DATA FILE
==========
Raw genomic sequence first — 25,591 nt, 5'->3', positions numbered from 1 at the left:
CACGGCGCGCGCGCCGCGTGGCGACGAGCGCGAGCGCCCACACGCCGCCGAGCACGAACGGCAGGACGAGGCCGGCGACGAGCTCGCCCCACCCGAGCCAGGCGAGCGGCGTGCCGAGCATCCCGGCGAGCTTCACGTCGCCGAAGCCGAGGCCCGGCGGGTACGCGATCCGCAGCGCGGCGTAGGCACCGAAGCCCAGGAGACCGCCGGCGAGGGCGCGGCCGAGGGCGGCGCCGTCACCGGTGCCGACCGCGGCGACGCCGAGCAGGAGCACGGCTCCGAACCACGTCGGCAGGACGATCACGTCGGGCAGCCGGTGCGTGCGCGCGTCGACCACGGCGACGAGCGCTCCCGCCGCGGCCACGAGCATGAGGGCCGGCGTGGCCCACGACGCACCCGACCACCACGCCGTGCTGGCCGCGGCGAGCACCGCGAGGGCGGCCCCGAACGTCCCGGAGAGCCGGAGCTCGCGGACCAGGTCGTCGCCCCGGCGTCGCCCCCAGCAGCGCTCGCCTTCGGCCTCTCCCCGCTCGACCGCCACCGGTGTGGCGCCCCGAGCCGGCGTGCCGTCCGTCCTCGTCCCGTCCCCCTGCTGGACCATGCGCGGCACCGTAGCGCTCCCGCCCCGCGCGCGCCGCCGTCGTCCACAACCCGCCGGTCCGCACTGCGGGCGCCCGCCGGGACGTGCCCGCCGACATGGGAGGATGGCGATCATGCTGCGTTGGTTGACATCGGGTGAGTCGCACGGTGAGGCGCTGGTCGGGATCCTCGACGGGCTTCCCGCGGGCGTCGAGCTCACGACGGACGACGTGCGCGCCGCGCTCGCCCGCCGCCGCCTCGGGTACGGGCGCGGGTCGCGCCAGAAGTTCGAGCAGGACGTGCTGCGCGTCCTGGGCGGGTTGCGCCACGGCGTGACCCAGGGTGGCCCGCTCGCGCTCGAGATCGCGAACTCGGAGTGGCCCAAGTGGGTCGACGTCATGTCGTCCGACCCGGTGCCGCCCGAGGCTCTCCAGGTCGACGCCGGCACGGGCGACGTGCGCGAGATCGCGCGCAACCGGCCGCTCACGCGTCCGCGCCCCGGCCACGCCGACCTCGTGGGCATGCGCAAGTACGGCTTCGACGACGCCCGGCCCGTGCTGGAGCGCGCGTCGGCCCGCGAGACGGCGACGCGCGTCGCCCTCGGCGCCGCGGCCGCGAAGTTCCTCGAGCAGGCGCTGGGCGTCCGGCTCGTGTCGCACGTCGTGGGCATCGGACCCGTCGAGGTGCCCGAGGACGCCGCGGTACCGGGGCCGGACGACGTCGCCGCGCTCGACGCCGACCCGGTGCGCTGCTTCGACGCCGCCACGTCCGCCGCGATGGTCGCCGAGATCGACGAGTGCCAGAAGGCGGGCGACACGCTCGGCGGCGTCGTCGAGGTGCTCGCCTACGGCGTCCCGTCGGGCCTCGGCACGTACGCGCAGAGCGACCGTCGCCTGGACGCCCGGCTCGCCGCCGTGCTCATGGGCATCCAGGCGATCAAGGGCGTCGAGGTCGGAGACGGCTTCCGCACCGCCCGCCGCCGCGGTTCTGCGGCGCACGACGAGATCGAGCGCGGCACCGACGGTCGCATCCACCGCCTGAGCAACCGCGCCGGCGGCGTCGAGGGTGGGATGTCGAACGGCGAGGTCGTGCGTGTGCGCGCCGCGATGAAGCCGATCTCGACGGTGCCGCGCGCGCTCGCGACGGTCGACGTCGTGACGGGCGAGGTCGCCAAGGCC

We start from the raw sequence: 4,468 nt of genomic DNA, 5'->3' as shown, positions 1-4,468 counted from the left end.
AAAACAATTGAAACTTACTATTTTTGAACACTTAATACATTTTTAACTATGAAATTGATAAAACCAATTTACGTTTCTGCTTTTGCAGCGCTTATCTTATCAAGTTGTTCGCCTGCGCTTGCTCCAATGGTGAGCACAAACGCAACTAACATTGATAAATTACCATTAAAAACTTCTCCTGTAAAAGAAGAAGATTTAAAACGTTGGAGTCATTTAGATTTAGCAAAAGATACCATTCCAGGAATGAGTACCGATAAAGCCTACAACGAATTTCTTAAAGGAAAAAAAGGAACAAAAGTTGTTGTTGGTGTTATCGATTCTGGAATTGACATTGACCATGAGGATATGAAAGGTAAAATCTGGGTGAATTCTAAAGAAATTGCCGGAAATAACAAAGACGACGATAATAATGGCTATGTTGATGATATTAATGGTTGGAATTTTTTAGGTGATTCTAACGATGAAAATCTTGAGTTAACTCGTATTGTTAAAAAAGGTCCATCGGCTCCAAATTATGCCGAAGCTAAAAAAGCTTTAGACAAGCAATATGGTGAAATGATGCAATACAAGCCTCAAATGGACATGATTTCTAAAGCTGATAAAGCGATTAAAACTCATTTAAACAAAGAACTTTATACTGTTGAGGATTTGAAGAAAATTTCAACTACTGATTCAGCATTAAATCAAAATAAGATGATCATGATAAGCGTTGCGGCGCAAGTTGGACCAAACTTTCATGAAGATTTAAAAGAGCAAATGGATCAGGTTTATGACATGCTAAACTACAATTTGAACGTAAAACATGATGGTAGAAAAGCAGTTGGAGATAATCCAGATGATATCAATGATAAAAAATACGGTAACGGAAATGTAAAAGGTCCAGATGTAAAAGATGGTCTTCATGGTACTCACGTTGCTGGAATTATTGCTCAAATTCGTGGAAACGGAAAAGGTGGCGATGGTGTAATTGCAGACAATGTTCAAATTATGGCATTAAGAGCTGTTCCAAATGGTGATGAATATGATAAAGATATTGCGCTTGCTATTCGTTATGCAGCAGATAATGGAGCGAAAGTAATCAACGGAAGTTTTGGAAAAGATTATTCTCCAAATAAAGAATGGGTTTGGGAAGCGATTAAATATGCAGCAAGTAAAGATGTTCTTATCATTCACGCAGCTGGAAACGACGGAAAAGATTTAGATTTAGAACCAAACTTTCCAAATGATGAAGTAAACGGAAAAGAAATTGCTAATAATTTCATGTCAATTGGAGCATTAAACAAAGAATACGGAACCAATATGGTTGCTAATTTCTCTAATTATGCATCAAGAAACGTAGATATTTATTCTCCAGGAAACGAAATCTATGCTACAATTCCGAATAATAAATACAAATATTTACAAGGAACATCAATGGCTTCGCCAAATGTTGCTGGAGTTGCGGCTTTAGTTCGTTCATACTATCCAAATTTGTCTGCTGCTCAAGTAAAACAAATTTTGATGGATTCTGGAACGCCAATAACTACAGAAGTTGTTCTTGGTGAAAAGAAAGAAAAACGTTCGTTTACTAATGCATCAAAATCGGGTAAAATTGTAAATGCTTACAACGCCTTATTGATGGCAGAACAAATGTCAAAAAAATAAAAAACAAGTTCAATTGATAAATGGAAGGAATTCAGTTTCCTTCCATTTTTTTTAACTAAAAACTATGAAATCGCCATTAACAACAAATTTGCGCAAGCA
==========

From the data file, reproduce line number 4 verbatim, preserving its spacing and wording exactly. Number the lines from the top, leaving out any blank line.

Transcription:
AAAACAATTGAAACTTACTATTTTTGAACACTTAATACATTTTTAACTATGAAATTGATAAAACCAATTTACGTTTCTGCTTTTGCAGCGCTTATCTTATCAAGTTGTTCGCCTGCGCTTGCTCCAATGGTGAGCACAAACGCAACTAACATTGATAAATTACCATTAAAAACTTCTCCTGTAAAAGAAGAAGATTTAAAACGTTGGAGTCATTTAGATTTAGCAAAAGATACCATTCCAGGAATGAGTACCGATAAAGCCTACAACGAATTTCTTAAAGGAAAAAAAGGAACAAAAGTTGTTGTTGGTGTTATCGATTCTGGAATTGACATTGACCATGAGGATATGAAAGGTAAAATCTGGGTGAATTCTAAAGAAATTGCCGGAAATAACAAAGACGACGATAATAATGGCTATGTTGATGATATTAATGGTTGGAATTTTTTAGGTGATTCTAACGATGAAAATCTTGAGTTAACTCGTATTGTTAAAAAAGGTCCATCGGCTCCAAATTATGCCGAAGCTAAAAAAGCTTTAGACAAGCAATATGGTGAAATGATGCAATACAAGCCTCAAATGGACATGATTTCTAAAGCTGATAAAGCGATTAAAACTCATTTAAACAAAGAACTTTATACTGTTGAGGATTTGAAGAAAATTTCAACTACTGATTCAGCATTAAATCAAAATAAGATGATCATGATAAGCGTTGCGGCGCAAGTTGGACCAAACTTTCATGAAGATTTAAAAGAGCAAATGGATCAGGTTTATGACATGCTAAACTACAATTTGAACGTAAAACATGATGGTAGAAAAGCAGTTGGAGATAATCCAGATGATATCAATGATAAAAAATACGGTAACGGAAATGTAAAAGGTCCAGATGTAAAAGATGGTCTTCATGGTACTCACGTTGCTGGAATTATTGCTCAAATTCGTGGAAACGGAAAAGGTGGCGATGGTGTAATTGCAGACAATGTTCAAATTATGGCATTAAGAGCTGTTCCAAATGGTGATGAATATGATAAAGATATTGCGCTTGCTATTCGTTATGCAGCAGATAATGGAGCGAAAGTAATCAACGGAAGTTTTGGAAAAGATTATTCTCCAAATAAAGAATGGGTTTGGGAAGCGATTAAATATGCAGCAAGTAAAGATGTTCTTATCATTCACGCAGCTGGAAACGACGGAAAAGATTTAGATTTAGAACCAAACTTTCCAAATGATGAAGTAAACGGAAAAGAAATTGCTAATAATTTCATGTCAATTGGAGCATTAAACAAAGAATACGGAACCAATATGGTTGCTAATTTCTCTAATTATGCATCAAGAAACGTAGATATTTATTCTCCAGGAAACGAAATCTATGCTACAATTCCGAATAATAAATACAAATATTTACAAGGAACATCAATGGCTTCGCCAAATGTTGCTGGAGTTGCGGCTTTAGTTCGTTCATACTATCCAAATTTGTCTGCTGCTCAAGTAAAACAAATTTTGATGGATTCTGGAACGCCAATAACTACAGAAGTTGTTCTTGGTGAAAAGAAAGAAAAACGTTCGTTTACTAATGCATCAAAATCGGGTAAAATTGTAAATGCTTACAACGCCTTATTGATGGCAGAACAAATGTCAAAAAAATAAAAAACAAGTTCAATTGATAAATGGAAGGAATTCAGTTTCCTTCCATTTTTTTTAACTAAAAACTATGAAATCGCCATTAACAACAAATTTGCGCAAGCA